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My ‘Peter Pan’ Experience

[IMG:L]Disney’s 1953 Peter Pan—a re-telling of J.M. Barrie’s classic story about the boy who refused to grow up—is one of those timeless treasures which has enchanted generations of children.

Of course, I am one of them, just slightly more grown up. I remember reading the story as a small tyke, mesmerized, especially when I had to clap and say I believe in fairies to bring Tinkerbell back to life. When the Disney movie was re-released in theaters, I watched with pure delight, wishing I, too, could fly to Neverland with Peter Pan.

Needless to say, I have yet to visit Neverland, but I can now say I have flown over London via a helicopter, courtesy of those clever folks at Buena Vista Home Entertainment. They have recently released a two-disc Platinum DVD Edition of Peter Pan, complete with fun-filled games for the kids and fascinating bonus features for us adults, including a rare article in which Walt Disney himself lays out exactly why he made Peter Pan.

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Buena Vista offers a few of us lowly journalists a chance to experience the setting and very essence of Barrie’s tale, with a sort of childlike wonderment, much they way Peter Pan might have wanted us to. Along with the helicopter ride, we also visit Big Ben in the Great Westminster Clock, take a stroll through Kensington Gardens—where J.M. Barrie was first inspired to write his seminal play—and get to talk with the women who brought to life two of literature’s most endearing characters: Kathryn Beaumont, who was the voice of Wendy, and Margaret Kerry, the dancer/model on whom the fully-formed Tinkerbell was based.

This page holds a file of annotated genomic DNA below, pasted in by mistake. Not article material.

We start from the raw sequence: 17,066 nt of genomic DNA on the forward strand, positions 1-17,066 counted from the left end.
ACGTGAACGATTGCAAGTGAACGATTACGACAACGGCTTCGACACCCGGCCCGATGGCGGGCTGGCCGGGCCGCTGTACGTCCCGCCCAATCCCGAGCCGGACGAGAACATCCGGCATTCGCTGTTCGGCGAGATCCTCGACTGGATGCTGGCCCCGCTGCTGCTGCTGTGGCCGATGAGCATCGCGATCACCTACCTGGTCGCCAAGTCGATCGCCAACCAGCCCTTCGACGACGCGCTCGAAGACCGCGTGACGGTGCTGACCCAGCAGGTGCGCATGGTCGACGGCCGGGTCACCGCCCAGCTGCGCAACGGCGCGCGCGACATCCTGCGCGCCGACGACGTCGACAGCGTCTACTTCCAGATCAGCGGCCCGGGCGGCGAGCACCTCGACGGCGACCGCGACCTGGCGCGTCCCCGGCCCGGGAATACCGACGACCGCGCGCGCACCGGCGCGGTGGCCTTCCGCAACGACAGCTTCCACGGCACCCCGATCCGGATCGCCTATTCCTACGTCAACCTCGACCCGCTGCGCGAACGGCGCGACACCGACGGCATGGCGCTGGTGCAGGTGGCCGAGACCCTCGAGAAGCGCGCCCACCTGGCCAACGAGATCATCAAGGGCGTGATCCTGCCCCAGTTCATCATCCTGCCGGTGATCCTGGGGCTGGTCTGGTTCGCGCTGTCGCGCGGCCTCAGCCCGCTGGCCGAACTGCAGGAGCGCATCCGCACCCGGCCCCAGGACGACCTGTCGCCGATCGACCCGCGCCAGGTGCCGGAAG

Here’s a recount of my very own Peter Pan experience:

Happy Thoughts
After being on a plane all night, flying across the pond for some eight hours, you’d think the last thing I would have wanted to do is to immediately climb into a helicopter. To be honest, a nap would have been more restorative, but the helicopter flight is the very first thing on our itinerary—and I’m not about to pass it up for some sleep.

I am with a group of five journalists, all Americans—the Yank contingency as it were—as they load us into a mini bus and take us to the heliport. It is later in the afternoon, but the weather couldn’t be more beautiful—sunny, chilly, a little breezy with high visibility. I am told by our British guide that we are extremely lucky because London weather in March can be “spotty” at best. Again, another reason to fight off travel exhaustion, buck up and take the ride.

I admit I am a little nervous since I’ve never been in a helicopter before, but once I am in, I quickly get caught up in the sensation. As we take off, someone says, “Think happy thoughts!” Oh right, because that’s what Peter Pan tells Wendy and her brothers to do to help them lift off the ground. I add, “And a little pixie dust!” since that seems to be the key ingredient to the whole Peter Pan flight arrangement. There’s some nervous laughter.

The fear is for naught, however. Our pilot is a seasoned fellow, who clearly knows what he is doing as we soar high over the sludgy Thames River and the glorious sprawling city of London. He points out all the landmarks: Buckingham Palace (the Queen is in residence); the Parliament Building; Big Ben; the Tower Bridge; the Eye (a glorified Ferris wheel, if you ask me); a very modern-looking building shaped like a bullet, which apparently is featured in Basic Instinct 2. Interesting.